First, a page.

US version of ‘The Slap’ a hard sell for critics

The US version of critically-acclaimed Australian show The Slap airs in America this week, promising to be “far more psychological” than the original version.

Based on the novel of the same name by Christos Tsiolkas, the story centres around a family whose friendships fall to pieces after a man slaps a child that isn’t his at a party.

• The US remake of ‘The Slap’ is tipped to shine
• My first job: Christos Tsiolkas, author

Just like the 2011 Australian version, each episode of the NBC series will tell a different version of events through each character.

The beauty of Tsiolkas’ book was its ability to capture different parts of Australian society and culture, which is something that may not translate well in the American version.

Initial impressions upon watching the trailer for the US series is it may not focus so heavily on the interpersonal relationships between the characters, as well as their gradual unravelling.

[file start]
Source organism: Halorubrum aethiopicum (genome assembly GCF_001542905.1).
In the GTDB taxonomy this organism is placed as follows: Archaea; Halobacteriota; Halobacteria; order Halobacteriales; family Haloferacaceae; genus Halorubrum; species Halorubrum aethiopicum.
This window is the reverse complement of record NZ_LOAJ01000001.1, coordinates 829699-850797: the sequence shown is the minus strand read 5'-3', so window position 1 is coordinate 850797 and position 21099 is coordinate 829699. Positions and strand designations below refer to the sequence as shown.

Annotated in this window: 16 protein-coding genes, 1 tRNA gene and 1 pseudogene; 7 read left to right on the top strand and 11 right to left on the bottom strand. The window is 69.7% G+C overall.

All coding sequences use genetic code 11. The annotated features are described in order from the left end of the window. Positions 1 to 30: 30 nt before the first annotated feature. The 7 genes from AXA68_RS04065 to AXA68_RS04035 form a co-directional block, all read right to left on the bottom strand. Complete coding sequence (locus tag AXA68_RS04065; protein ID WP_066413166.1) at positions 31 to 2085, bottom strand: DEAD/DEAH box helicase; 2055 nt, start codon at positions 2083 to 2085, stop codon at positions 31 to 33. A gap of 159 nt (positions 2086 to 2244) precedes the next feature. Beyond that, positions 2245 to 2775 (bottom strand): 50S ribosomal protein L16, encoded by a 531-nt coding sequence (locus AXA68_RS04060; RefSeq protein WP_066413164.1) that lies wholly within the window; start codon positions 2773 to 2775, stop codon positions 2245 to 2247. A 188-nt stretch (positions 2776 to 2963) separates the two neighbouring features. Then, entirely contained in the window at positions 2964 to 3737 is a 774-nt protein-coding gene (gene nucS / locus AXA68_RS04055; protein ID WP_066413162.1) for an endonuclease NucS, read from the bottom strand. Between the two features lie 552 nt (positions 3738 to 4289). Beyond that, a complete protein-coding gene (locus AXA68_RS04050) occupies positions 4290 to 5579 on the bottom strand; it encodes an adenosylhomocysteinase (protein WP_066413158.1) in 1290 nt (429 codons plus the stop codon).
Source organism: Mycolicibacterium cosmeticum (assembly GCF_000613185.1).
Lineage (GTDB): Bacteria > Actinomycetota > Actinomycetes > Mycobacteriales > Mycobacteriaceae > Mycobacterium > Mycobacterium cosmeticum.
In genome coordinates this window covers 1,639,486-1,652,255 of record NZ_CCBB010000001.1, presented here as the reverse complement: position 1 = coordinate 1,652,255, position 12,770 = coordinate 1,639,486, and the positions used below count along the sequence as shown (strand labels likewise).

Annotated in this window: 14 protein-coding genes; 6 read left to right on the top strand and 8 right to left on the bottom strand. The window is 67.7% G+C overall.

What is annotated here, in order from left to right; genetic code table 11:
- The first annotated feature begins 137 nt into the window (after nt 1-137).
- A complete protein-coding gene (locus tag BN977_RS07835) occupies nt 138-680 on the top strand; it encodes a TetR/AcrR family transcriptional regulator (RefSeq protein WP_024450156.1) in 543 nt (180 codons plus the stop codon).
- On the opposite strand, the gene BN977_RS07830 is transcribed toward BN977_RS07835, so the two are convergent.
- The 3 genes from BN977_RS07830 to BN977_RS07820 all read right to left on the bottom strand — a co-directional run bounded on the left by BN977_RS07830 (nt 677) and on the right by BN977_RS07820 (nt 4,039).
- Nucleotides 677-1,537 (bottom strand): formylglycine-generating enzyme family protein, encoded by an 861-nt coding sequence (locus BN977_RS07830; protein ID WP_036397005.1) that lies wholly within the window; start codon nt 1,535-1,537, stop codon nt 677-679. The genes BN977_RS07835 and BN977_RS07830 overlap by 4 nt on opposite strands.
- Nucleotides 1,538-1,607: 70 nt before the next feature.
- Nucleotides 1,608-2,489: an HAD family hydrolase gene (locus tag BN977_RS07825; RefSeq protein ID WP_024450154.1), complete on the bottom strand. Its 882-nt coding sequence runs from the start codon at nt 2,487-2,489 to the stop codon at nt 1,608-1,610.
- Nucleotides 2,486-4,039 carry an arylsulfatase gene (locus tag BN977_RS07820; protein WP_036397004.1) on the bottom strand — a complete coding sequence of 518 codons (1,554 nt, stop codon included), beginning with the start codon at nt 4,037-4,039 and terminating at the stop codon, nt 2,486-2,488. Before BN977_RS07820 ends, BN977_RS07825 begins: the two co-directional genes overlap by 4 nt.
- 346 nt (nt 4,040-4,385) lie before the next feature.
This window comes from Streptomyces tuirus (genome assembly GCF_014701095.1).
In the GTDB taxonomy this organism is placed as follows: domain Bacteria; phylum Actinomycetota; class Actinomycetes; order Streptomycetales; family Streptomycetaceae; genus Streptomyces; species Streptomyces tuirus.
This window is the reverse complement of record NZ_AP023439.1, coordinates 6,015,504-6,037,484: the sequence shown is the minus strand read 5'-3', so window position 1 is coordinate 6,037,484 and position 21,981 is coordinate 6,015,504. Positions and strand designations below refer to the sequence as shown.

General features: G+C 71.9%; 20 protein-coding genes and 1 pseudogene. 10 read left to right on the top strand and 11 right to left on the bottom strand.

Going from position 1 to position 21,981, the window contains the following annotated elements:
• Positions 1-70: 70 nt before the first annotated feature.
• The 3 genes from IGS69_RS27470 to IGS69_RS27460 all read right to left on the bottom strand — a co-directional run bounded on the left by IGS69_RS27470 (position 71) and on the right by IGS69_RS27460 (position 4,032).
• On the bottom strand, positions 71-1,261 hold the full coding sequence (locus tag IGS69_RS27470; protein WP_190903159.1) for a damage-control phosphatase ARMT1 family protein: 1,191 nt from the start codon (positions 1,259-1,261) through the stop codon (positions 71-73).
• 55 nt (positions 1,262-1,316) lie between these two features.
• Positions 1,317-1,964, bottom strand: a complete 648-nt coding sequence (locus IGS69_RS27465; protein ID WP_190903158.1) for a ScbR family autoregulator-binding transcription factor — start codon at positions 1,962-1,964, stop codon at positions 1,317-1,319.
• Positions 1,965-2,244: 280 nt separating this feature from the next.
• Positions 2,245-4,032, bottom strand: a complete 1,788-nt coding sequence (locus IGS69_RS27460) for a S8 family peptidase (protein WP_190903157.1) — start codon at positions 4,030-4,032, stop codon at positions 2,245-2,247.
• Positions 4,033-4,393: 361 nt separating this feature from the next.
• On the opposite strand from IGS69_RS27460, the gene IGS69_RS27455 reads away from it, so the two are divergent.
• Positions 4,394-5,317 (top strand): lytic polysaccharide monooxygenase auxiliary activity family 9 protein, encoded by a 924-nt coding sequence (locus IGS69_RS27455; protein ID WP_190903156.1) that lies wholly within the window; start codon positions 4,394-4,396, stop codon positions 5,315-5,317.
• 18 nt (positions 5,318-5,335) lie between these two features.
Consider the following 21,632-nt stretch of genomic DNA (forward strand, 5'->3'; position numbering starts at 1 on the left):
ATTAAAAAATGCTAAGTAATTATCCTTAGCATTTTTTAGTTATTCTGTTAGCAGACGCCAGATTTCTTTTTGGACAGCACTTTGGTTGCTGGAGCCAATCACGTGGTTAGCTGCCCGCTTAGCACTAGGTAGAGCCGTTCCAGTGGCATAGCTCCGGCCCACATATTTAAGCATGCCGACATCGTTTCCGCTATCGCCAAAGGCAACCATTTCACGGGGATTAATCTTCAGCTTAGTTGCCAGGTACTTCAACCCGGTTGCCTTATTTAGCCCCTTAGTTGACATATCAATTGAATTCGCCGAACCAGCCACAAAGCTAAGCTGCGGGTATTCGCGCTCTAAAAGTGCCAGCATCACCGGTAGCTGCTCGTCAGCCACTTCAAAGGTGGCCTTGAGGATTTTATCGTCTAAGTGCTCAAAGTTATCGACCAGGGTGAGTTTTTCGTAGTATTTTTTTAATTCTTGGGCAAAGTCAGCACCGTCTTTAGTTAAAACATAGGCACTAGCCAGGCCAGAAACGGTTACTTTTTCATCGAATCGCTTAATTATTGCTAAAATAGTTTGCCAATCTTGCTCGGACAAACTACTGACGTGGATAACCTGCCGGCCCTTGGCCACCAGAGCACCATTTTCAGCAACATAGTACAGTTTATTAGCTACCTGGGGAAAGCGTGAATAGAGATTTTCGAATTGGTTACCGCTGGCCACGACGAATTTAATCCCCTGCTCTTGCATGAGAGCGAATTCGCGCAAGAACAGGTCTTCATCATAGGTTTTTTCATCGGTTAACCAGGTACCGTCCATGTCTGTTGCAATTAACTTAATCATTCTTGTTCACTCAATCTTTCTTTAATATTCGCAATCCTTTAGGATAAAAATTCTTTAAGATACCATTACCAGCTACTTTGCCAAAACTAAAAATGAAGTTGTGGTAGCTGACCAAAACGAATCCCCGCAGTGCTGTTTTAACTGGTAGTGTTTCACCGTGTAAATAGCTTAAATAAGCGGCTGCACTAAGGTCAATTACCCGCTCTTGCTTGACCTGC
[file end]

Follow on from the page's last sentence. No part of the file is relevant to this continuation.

Watch the NBC version:

Australian actress Melissa George has reprised her role for the NBC version, playing Rosie, the mother of the little boy who was slapped.

Speaking to US media, George said she jumped at the chance to “dig deeper” with the character in the second series.

Despite a stellar ensemble of Uma Thurman, Peter Sarsgaard, Zachary Quinto and Thandie Newton, the show has been criticised for “missing the mark”.

The Atlantic called it “a work of ostentatious faux-prestige” and a “yuppie hellstorm”, while The Hollywood Reporter said “Whatever The Slap may have been in previous iterations, it’s flat-out annoying in this one.”

That said, The New York Times called the NBC version “a remarkable feat” and a “sophisticated, suspenseful comedy of ill manners”.

Only time will tell how favourably Australian and American audiences react to a family barbecue in Melbourne being transported to Brooklyn, New York.

Watch the ABC version:

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